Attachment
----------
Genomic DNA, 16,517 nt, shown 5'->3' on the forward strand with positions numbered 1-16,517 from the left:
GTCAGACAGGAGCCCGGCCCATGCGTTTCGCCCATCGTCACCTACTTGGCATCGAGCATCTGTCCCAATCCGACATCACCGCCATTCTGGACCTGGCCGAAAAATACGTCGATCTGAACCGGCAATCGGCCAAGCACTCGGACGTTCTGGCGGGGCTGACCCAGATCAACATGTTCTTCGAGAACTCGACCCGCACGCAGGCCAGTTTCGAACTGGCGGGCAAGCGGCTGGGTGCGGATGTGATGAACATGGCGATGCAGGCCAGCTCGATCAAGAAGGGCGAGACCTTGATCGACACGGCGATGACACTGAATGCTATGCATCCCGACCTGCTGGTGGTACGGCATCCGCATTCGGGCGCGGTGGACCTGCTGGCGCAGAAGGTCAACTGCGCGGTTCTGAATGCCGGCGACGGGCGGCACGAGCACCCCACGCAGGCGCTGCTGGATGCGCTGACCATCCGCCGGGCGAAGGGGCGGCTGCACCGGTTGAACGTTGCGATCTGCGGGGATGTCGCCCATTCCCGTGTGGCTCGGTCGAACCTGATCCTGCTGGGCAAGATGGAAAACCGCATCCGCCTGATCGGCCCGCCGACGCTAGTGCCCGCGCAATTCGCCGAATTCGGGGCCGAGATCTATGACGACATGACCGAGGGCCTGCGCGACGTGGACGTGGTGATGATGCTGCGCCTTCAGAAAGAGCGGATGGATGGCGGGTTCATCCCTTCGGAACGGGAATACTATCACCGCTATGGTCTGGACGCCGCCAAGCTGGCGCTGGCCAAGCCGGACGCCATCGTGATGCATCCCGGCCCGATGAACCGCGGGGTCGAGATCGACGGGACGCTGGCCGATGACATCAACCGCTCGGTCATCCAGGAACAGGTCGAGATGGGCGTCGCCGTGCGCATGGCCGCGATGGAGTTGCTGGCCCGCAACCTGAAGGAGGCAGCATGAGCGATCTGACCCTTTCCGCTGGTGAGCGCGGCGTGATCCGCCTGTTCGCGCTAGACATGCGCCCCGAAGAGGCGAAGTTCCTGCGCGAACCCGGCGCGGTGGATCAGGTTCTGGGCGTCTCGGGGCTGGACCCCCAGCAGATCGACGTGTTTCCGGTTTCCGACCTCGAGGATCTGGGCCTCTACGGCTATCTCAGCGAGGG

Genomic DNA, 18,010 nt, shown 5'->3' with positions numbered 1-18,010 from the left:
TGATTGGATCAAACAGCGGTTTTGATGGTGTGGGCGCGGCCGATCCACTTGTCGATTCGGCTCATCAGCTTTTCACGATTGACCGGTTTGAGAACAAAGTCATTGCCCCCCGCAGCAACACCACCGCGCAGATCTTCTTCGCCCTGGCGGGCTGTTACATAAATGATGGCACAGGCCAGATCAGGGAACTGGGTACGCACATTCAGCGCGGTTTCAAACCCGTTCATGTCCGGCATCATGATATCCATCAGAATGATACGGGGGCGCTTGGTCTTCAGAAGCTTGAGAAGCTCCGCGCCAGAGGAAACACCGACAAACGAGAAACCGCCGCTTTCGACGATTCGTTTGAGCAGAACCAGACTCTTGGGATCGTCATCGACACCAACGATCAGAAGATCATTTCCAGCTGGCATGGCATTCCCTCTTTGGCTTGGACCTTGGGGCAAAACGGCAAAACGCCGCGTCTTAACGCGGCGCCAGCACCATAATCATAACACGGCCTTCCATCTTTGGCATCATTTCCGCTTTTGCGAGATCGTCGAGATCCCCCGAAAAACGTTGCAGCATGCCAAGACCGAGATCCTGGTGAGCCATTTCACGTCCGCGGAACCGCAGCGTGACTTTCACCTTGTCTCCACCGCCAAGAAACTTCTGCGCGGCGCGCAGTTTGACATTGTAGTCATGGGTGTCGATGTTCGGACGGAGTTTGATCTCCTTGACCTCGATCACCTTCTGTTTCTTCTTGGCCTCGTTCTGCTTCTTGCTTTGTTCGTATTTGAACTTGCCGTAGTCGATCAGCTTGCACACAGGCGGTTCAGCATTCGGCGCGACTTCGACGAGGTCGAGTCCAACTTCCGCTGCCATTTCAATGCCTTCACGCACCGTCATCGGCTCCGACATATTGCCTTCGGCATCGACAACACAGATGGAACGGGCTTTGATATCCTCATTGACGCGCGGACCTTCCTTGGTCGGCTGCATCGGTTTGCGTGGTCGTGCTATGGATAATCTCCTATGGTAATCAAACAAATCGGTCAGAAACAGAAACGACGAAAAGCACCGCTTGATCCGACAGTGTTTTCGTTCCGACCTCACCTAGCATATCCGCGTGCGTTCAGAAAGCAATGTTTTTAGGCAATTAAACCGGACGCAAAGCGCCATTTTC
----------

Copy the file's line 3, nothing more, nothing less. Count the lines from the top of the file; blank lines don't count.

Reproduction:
Genomic DNA, 18,010 nt, shown 5'->3' with positions numbered 1-18,010 from the left: